Listeria concerns

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I REFER to your report (7 February) on the recall of a cheese following the finding of low levels of Listeria monocytogenes (Lm) when the cheese was tested in shops.

While it has to be accepted that recall was necessary in terms of current legislation, it is most important to stress that, as Barry Graham, the manager of the Creamery, stated, there was never any risk to health. Any perishable food may cause illness if the purchaser does not keep it in hygienic condition, but no-one suggests that perishable food should not be sold because of the risk of unhygienic handling by the purchaser.

Some parts of your report imply that unpasteurised cheese is a high-risk product in relation to food-borne infection from Lm, but this impression is misleading. In recent years, there have been no cases of listeriosis caused by consumption of raw milk cheese.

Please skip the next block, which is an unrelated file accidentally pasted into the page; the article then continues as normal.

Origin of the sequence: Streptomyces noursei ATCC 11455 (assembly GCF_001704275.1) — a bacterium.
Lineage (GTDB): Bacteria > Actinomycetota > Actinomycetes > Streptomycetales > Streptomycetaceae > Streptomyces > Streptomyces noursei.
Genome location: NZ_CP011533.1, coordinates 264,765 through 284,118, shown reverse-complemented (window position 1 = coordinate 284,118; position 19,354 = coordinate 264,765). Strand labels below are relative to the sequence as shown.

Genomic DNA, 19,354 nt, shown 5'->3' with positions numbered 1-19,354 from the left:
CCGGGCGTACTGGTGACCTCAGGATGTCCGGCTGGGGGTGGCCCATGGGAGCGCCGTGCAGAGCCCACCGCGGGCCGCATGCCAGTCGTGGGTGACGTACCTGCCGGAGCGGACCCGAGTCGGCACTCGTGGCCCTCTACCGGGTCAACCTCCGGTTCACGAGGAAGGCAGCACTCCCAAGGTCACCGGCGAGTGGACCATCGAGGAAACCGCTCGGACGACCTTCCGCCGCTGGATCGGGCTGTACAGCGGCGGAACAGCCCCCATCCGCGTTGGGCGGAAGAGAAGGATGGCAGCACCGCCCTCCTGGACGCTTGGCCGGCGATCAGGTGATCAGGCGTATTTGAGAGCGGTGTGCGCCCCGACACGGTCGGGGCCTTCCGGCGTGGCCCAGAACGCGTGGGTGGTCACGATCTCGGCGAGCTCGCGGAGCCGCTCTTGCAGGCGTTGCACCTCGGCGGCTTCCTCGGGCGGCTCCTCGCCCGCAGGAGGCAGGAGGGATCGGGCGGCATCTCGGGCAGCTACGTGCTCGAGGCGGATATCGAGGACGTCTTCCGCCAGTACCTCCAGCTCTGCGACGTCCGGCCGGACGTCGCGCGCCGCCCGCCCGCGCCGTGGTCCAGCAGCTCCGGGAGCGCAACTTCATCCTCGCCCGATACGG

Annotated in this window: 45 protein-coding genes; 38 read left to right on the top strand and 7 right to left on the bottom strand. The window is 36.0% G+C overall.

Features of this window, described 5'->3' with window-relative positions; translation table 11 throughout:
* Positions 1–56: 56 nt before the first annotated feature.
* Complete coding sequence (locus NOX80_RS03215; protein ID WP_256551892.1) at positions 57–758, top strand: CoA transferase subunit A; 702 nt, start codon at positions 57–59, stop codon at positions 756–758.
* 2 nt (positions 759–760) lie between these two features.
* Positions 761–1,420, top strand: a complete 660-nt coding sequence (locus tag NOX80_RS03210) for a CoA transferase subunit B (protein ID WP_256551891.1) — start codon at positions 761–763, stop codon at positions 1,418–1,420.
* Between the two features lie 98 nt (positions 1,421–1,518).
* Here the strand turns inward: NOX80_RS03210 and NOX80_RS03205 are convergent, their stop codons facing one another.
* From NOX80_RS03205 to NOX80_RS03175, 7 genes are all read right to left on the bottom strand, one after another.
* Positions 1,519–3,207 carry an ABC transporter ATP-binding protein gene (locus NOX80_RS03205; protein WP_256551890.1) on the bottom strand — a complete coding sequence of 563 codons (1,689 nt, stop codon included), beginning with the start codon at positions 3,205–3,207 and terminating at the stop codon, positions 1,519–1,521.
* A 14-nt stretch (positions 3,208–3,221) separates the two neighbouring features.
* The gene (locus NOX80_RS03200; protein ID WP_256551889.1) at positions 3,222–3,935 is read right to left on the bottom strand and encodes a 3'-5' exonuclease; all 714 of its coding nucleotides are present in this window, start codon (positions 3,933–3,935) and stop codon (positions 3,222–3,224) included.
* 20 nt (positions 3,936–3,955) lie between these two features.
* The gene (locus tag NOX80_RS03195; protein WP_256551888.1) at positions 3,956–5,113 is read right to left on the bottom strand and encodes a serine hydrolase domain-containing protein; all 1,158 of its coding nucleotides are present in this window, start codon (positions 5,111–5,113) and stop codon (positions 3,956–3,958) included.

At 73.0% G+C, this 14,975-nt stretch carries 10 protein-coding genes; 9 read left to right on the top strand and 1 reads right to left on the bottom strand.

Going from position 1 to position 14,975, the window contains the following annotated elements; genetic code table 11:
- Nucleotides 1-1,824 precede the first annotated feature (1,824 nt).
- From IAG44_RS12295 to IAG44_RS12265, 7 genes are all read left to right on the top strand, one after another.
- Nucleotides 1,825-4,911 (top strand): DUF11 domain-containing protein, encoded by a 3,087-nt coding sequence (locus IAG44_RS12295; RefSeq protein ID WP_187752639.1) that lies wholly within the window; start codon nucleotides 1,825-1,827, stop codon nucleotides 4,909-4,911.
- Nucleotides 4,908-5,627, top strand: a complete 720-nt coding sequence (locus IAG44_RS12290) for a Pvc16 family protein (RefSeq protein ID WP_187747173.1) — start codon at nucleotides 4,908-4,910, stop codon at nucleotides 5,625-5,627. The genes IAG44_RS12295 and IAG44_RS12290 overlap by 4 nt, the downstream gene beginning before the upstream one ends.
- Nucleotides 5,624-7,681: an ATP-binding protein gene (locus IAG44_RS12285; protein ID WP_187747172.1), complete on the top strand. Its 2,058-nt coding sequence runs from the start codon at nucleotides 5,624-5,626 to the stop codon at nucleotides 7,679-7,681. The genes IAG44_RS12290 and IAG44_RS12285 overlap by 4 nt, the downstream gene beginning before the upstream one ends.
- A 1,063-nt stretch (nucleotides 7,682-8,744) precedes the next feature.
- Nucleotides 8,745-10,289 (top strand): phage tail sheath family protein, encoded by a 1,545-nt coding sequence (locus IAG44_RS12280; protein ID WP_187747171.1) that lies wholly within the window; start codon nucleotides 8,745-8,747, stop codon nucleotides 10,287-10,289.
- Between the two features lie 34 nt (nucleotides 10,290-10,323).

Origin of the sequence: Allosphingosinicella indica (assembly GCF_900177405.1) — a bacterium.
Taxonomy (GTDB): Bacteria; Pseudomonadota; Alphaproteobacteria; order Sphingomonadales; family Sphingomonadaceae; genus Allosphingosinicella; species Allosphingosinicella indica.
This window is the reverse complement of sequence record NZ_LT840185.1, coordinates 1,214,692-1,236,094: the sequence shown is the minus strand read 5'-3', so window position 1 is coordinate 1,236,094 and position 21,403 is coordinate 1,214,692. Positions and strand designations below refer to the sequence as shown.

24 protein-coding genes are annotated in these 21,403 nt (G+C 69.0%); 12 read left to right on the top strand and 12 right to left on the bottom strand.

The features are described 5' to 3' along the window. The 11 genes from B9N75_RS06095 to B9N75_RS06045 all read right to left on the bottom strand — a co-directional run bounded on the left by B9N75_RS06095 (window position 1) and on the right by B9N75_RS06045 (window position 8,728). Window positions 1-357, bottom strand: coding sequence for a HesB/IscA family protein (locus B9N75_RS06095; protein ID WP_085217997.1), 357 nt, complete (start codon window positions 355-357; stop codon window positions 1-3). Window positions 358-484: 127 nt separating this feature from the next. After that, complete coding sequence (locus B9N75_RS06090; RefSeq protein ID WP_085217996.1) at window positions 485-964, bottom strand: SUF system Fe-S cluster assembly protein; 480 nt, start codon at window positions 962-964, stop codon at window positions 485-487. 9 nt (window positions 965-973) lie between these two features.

The statement that unpasteurised cheese is “high risk” for listeria is without foundation. The cases of fatal listeriosis in UK hospitals are of course tragic, but the connection to food consumption is often not established (listeriosis is not always caused by eating contaminated foods) and almost all of them affect old people with failing immune systems.

I believe that the total number of cases of all types of listeriosis in Scotland and Northern Ireland in 2010 was 18 of which, using statistics available for the UK as a whole, the number attributable to food would have been less than four.

The following details perhaps present a balanced picture of the real situation in the UK: between 1999 and 2011 there were eight outbreaks of food-borne listeriosis in UK hospitals, resulting in eight deaths. Two further fatalities were reported in hospitals in Northern Ireland and Wales in 2012. These outbreaks were all linked to the consumption of chilled ready-to-eat foods, in particular various types of sandwiches.

HJ Errington

Carnwath

Lanark

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